Today's edition of quick hits:
* An important warning: "The White House has warned the Turkish government that the war against the Islamic State in Syria must be 'carefully bound' so as not to go on the offensive against Kurdish fighters, President Barack Obama said Wednesday."
* Congressional Democrats continue to announce their support for the international nuclear agreement with Iran, including Sen. Kirsten Gillibrand (D-N.Y.), who was considered "on the fence" as of a few days ago. Those hoping to kill the diplomatic deal face increasingly long odds.
* Kane's days in office are probably numbered: "Pennsylvania Gov. Tom Wolf is calling on the state attorney general to step down amid the criminal charges filed against her. Wolf said Thursday that fellow Democrat Kathleen Kane should resign from her elected office because she cannot do the job of the state's top law enforcement officer while facing such serious charges."
* Forever more, September 22 will be recognized in the United States as National Voter Registration Day. Good to know.
* Fingers crossed: "The federal government is getting more confident that this year's Atlantic Ocean hurricane season will be mild. The National Hurricane Center, a part of the National Oceanic and Atmospheric Administration (NOAA), said Thursday there is a 90 percent chance that the Atlantic hurricane season will be 'below normal.'"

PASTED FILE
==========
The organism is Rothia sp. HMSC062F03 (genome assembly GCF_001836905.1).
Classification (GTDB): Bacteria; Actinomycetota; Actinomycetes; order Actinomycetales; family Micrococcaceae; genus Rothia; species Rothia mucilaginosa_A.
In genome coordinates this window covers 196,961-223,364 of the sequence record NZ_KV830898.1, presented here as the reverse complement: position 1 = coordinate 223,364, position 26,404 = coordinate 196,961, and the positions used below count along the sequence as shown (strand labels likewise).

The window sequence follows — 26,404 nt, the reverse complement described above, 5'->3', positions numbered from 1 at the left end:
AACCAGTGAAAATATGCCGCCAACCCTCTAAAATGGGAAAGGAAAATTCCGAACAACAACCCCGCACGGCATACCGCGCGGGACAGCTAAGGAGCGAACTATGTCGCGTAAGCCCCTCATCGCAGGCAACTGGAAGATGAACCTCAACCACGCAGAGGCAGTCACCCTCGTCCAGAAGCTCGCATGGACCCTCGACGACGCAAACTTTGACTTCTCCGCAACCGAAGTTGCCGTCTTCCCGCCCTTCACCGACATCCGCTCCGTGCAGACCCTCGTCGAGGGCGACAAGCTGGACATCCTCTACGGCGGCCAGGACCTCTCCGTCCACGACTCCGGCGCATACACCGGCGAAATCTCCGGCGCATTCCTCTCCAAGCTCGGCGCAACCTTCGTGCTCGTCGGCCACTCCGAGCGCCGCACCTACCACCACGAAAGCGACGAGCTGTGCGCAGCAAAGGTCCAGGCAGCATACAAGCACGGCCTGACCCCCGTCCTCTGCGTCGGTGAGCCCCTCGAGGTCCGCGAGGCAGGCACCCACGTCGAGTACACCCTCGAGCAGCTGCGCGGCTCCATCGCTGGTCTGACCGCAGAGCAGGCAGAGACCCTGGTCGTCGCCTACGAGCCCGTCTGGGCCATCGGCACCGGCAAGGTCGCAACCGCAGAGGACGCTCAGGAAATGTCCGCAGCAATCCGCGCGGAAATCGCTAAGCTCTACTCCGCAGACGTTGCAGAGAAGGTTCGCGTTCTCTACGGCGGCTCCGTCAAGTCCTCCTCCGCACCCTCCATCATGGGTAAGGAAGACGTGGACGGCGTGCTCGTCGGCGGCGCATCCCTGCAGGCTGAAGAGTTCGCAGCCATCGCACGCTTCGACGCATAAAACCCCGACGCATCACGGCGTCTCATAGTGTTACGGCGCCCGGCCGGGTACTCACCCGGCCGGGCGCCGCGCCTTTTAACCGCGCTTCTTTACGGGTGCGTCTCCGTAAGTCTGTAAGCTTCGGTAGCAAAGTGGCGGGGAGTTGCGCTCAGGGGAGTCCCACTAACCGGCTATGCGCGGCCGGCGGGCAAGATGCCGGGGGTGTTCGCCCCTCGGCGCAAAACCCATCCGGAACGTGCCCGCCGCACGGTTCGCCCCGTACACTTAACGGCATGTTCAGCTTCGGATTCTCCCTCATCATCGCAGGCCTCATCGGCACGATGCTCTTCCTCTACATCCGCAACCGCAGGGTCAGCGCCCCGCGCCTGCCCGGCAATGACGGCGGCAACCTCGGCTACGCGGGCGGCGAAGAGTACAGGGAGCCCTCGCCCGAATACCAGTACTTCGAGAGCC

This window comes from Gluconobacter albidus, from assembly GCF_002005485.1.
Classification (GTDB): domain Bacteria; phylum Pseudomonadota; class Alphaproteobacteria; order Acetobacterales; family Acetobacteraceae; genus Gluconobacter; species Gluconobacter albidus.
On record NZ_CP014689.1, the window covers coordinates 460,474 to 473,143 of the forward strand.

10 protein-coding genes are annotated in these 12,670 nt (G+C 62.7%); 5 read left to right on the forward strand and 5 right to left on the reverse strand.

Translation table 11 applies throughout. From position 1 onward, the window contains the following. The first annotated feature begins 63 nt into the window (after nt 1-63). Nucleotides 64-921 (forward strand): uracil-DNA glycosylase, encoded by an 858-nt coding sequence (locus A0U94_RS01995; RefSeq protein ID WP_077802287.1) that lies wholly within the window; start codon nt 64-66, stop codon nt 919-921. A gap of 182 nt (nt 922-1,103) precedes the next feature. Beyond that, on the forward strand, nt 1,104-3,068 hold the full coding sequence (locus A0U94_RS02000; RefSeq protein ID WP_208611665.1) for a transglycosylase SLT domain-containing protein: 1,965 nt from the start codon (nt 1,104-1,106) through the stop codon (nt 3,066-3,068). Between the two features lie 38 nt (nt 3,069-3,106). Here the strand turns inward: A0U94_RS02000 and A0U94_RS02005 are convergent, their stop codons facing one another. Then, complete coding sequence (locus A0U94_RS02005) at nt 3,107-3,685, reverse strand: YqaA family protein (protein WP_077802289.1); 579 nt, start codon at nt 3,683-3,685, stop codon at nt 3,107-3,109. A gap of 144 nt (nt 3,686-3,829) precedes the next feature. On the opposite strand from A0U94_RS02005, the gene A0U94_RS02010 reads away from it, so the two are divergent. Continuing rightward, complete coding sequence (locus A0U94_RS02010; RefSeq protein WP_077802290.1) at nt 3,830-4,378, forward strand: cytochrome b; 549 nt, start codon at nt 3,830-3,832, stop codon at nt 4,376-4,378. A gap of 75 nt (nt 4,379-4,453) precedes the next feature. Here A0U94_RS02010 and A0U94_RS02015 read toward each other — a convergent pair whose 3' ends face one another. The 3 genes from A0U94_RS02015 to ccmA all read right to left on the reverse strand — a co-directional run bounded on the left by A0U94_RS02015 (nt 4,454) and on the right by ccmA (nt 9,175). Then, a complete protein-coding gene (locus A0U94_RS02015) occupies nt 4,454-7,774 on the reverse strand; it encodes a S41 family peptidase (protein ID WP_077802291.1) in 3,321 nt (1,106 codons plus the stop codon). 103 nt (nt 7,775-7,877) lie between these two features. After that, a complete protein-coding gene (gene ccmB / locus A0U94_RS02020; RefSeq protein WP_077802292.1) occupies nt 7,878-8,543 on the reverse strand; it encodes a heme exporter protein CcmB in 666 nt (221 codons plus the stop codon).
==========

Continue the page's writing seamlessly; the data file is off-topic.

* IRS: "A Senate committee on Wednesday closed a two-year investigation with unanimous agreement that mismanagement at the Internal Revenue Service led it to improperly target conservative groups seeking tax-exempt status. But a report by the panel did not suggest that any laws were broken, and Republicans and Democrats were divided over whether White House politics was behind the problems."
* Good advice: "In a seven-hour meeting Wednesday with 150 business school deans and other institutional leaders at an office west of the White House, the government's Council on Women and Girls urged schools to do a better job at recruiting female students and training MBAs to support a workforce that would be more flexible for women."
* When politicians make false claims about Planned Parenthood's work, it's annoying. When media professionals do the same thing, it serves as an example of lazy pundits detracting from the public discourse.
Anything to add? Consider this an open thread.